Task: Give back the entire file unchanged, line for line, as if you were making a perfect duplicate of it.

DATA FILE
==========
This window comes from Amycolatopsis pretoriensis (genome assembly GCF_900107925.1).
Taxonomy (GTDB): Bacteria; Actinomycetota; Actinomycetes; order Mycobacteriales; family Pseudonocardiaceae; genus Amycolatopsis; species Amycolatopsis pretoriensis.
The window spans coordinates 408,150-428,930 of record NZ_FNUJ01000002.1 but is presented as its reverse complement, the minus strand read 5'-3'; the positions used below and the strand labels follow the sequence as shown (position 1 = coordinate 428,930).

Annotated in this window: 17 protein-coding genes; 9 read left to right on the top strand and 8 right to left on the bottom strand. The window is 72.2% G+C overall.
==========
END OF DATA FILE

This window comes from Amycolatopsis pretoriensis (genome assembly GCF_900107925.1).
Taxonomy (GTDB): Bacteria; Actinomycetota; Actinomycetes; order Mycobacteriales; family Pseudonocardiaceae; genus Amycolatopsis; species Amycolatopsis pretoriensis.
The window spans coordinates 408,150-428,930 of record NZ_FNUJ01000002.1 but is presented as its reverse complement, the minus strand read 5'-3'; the positions used below and the strand labels follow the sequence as shown (position 1 = coordinate 428,930).

Annotated in this window: 17 protein-coding genes; 9 read left to right on the top strand and 8 right to left on the bottom strand. The window is 72.2% G+C overall.